Shahar somehow still smiling after season-long swoon

Sinai Says: Suffering from a stress fracture in her lower back and falling eight places to No. 35 in the world, Pe'er remains optimistic.

By
October 12, 2011 06:35
4 minute read.
Shahar Pe'er

Shahar Pe'er 311. (photo credit: REUTERS)

Despite having to forego her final two tournaments of the year due to injury and dropping to her lowest WTA ranking in two years, Shahar Pe’er looked and sounded happier than ever earlier this week.

Happenings off-court may largely be responsible for her upbeat mood, but Pe’er, who is suffering from a stress fracture in her lower back and fell eight places to No. 35 in the world on Monday, is also clearly optimistic regarding her playing career.

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Her 23 victories in 2011 was her lowest total since turning professional in 2004, with the 24-year-old Israeli failing to win more than a single match in 15 of 21 tournaments this year.

But I can’t remember Pe’er ever appearing as cheerful as she did when we spoke, and she is confident that it won’t be long before she is also smiling on court once more.

“I had a complex year. I think it was a rebuilding year,” said Pe’er, who just six months ago was a single win away from becoming the first Israeli to break into the top-10.

“I began the year well and recorded some good results, but in February I felt my game was in decline and decided that I needed to make a change to remain at the highest level.

“The level of tennis on tour is always improving. Girls are faster and stronger and are targeting perfection so I had to make changes to keep up with them.

“My game has improved significantly.

Things are still not exactly as I’d like them to be, but I know and believe that once the changes sink in we will slowly see an improvement in the results,” added Pe’er, whose disappointing season came to a premature ending last week after she was diagnosed with the back injury.

Since her loss to Julie Goerges in the third round in Charleston, which denied her a place in the top- 10, Pe’er failed to make it past the second round in 10 of 13 tournaments, losing in the opening round in seven of them.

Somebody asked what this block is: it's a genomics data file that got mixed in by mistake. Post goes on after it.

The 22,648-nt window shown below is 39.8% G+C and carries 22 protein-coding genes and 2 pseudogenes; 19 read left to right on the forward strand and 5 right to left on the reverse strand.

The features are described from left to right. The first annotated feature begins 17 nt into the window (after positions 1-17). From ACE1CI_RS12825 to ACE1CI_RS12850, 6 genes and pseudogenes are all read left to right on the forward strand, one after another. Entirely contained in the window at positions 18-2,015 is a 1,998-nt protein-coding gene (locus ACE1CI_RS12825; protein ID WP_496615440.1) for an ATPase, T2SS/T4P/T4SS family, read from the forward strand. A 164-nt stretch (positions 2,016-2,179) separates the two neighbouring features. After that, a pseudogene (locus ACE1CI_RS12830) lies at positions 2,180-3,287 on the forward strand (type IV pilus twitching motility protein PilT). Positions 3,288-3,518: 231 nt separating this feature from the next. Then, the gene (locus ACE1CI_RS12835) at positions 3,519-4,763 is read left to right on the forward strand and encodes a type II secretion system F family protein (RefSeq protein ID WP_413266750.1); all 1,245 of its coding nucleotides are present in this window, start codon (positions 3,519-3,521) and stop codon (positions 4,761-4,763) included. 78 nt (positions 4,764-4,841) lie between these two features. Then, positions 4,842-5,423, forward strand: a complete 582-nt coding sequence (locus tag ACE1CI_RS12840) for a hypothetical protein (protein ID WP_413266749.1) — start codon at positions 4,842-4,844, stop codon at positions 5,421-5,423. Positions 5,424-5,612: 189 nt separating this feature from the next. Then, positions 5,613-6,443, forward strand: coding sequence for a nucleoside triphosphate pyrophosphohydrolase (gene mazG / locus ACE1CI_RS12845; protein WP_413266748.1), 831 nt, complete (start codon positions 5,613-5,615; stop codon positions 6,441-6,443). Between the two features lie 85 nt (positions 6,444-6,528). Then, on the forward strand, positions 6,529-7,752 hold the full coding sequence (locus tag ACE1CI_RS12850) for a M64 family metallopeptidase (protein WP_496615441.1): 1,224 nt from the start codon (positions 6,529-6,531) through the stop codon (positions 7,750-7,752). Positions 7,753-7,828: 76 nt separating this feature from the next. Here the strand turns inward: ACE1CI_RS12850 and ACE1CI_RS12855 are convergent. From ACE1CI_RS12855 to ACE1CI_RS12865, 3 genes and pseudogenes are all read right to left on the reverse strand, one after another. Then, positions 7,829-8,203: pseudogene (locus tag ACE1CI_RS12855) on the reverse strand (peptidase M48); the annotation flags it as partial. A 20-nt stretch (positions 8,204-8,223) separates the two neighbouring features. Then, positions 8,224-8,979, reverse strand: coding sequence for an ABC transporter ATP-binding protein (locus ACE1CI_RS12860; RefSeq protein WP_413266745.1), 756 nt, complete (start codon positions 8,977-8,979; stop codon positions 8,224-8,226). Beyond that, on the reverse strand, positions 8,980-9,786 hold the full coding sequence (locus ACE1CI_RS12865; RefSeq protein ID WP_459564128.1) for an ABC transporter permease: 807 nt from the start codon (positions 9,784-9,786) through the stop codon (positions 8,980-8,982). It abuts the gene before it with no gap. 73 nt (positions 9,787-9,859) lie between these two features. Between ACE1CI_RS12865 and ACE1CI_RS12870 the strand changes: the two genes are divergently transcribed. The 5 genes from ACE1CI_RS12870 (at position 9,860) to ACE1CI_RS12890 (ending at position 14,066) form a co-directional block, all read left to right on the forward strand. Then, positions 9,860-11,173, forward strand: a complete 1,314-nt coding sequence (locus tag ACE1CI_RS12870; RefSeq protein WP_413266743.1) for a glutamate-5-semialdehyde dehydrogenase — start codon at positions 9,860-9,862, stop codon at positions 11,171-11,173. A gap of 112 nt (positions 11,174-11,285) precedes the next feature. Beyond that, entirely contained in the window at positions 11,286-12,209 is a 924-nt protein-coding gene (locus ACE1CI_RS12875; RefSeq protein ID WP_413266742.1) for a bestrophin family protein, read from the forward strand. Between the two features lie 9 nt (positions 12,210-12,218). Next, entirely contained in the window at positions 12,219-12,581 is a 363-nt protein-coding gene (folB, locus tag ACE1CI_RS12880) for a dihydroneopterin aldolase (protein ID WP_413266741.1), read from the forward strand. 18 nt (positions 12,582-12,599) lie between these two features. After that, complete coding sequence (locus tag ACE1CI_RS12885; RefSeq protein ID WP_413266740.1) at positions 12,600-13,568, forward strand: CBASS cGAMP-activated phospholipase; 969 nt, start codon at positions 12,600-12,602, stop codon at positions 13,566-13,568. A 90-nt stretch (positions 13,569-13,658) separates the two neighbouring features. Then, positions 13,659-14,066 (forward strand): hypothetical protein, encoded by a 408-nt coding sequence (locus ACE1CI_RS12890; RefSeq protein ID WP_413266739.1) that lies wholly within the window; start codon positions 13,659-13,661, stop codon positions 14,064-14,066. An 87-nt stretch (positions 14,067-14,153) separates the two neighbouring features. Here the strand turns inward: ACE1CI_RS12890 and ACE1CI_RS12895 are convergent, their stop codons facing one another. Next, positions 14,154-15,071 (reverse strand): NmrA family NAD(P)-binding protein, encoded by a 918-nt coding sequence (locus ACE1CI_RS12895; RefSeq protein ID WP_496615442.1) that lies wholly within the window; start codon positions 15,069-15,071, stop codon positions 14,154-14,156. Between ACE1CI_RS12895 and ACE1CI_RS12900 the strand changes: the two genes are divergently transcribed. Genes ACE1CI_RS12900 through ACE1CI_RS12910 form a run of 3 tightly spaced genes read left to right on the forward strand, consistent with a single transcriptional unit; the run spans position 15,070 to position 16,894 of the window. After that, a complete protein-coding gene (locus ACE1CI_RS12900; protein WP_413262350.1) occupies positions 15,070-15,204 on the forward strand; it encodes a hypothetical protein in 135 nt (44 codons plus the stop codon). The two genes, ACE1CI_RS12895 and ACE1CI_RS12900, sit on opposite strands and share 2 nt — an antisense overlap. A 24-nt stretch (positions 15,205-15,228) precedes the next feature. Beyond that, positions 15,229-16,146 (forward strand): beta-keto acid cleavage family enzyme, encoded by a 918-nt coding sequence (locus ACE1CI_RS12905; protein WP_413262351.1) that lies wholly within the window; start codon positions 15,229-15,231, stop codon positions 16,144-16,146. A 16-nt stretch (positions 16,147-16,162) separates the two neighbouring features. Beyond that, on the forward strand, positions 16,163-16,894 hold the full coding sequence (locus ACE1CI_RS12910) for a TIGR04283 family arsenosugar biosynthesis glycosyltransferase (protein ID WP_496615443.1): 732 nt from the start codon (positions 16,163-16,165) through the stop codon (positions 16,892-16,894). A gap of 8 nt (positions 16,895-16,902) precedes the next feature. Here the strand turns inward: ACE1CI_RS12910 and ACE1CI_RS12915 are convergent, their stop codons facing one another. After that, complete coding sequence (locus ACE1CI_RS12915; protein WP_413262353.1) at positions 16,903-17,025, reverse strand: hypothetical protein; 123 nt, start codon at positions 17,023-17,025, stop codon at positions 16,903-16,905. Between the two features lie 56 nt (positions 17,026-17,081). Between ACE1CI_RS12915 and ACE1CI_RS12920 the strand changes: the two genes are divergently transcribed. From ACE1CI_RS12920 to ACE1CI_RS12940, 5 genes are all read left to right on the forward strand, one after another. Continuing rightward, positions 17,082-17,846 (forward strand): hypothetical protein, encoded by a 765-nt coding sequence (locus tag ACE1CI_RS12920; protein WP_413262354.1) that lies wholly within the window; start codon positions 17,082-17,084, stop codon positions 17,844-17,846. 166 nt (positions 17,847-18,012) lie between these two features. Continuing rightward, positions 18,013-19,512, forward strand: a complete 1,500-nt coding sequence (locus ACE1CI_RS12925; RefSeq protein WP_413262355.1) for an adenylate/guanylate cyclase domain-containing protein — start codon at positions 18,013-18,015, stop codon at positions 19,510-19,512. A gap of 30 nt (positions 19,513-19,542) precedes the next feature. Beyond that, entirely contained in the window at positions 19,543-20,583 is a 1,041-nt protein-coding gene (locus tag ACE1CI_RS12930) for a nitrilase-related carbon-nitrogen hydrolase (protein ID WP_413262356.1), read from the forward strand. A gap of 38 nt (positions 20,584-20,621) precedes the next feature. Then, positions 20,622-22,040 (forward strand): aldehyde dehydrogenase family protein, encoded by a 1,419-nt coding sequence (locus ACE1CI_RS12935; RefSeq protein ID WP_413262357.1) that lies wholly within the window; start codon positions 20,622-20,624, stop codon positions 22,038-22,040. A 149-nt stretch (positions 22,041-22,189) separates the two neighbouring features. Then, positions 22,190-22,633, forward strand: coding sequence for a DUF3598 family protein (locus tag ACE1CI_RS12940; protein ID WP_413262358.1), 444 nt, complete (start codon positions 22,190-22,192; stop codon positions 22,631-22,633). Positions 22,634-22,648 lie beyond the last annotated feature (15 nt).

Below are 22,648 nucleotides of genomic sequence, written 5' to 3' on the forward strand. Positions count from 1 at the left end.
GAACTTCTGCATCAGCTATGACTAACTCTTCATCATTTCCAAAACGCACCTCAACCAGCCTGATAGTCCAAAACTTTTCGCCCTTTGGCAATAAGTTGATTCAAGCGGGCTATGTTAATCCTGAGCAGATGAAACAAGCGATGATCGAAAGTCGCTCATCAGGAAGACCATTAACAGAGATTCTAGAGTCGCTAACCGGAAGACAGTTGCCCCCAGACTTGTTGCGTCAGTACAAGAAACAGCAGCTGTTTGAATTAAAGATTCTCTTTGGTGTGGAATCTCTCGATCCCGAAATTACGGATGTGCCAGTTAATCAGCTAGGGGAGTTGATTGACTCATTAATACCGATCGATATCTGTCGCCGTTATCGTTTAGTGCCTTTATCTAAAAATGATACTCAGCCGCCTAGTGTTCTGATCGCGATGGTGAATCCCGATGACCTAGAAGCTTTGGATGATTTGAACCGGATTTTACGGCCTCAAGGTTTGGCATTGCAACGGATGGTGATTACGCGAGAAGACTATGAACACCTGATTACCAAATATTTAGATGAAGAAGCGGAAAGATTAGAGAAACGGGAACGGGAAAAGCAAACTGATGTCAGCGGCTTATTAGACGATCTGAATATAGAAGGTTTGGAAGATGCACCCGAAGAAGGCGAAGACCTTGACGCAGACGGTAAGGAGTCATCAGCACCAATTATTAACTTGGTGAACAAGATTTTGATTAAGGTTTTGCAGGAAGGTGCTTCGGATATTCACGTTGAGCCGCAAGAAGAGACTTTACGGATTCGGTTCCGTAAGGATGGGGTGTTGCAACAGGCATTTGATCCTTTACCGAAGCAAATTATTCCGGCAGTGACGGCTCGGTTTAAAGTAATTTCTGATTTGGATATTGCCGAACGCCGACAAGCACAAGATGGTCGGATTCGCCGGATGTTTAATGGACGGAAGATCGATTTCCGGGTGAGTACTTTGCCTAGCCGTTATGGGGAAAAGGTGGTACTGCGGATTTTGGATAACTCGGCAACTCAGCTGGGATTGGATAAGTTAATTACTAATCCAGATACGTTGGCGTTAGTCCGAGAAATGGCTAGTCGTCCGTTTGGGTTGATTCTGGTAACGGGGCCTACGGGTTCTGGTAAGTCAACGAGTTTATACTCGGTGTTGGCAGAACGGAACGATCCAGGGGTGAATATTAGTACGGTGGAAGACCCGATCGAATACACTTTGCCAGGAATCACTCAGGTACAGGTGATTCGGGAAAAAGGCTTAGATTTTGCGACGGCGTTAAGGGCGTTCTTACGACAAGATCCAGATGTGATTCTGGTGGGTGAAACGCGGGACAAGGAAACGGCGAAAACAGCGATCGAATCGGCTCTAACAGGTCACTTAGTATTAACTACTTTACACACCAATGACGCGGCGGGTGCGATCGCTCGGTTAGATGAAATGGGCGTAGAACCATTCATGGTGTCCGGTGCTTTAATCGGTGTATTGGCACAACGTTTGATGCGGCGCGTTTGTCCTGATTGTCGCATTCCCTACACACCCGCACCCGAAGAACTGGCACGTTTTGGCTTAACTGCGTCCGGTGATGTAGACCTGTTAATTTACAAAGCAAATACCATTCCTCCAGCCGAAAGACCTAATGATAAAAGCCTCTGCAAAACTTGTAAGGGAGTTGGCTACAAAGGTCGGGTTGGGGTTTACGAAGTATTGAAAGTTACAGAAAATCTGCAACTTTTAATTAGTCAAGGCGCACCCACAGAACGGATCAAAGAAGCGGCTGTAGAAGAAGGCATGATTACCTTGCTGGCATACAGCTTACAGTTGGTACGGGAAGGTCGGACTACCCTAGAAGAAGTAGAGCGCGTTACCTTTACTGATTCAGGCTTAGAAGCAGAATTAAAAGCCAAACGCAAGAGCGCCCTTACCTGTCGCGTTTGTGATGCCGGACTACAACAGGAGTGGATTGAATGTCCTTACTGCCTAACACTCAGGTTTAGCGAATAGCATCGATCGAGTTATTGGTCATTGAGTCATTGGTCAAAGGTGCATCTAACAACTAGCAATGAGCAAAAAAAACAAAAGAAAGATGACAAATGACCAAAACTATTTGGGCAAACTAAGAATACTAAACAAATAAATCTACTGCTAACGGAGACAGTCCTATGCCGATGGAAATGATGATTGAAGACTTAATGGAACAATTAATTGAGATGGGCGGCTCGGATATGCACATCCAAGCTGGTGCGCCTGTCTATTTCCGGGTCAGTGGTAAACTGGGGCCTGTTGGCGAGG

Shahar has only reached the quarterfinals of three tournaments all year, her trip to the final in Washington at the end of July marking her best showing.

This came in stark contrast to her performance in 2010, when she also only advanced to a single final, but made six semifinals, including at the premier events in Dubai, Madrid and Beijing.

In 2010, Pe’er went a career-best 47-21, recording five victories over top-10 opponents (compared to just one in 2011) and only losing twice to players ranked outside the world’s top-50 (as opposed to eight this year).

Pe’er’s results in the majors pretty much sum up her 2011 season. Her third-round effort at the Australian Open in January and her secondround loss at the US Open would usually be low-points of a season, but not for a year in which she fell in the first rounds of Roland Garros and Wimbledon after going over two years without losing in an opening round of a Grand Slam tournament.

Pe’er’s most disappointing results have come since she began working with coach Harold Solomon in March, but she is delighted with the progress being made under his guidance.

“I really enjoy working with him.

We have a really good connection,” said Pe’er, who earned this year less than half ($475,249) she did in 2010 ($1,122,052).

“I’m going through a process. We have made changes to my game and it takes time for things to come together and for the body to translate what the mind knows. I see an improvement in training and there have also been some flashes in matches, like in Washington when my serve was much better and I hit four or five aces in every match.

“I’m not going to become a player who hits 10 aces a match, but things are coming together and are starting to look better.

“I’m trying to be more aggressive while maintaining consistency. I need to make sure I’m not too offensive or too defensive. I need to find the right balance. I want to remain a player who makes as few mistakes as possible, but also takes initiative and forces other players to commit mistakes.”

In the past, the ever-intense Pe’er might have wallowed in her poor results and mediocre play.

Not any more.

Pe’er will try to forget about the past year as soon as she can, but at least it has seemed to result in a new positive outlook on life, and that could prove to be more valuable than any win.

“I’m optimistic,” she said. “I see the process which I’m going through and the slow improvement. I can see that it is going somewhere and that the future is bright and that gives me a lot of motivation.”

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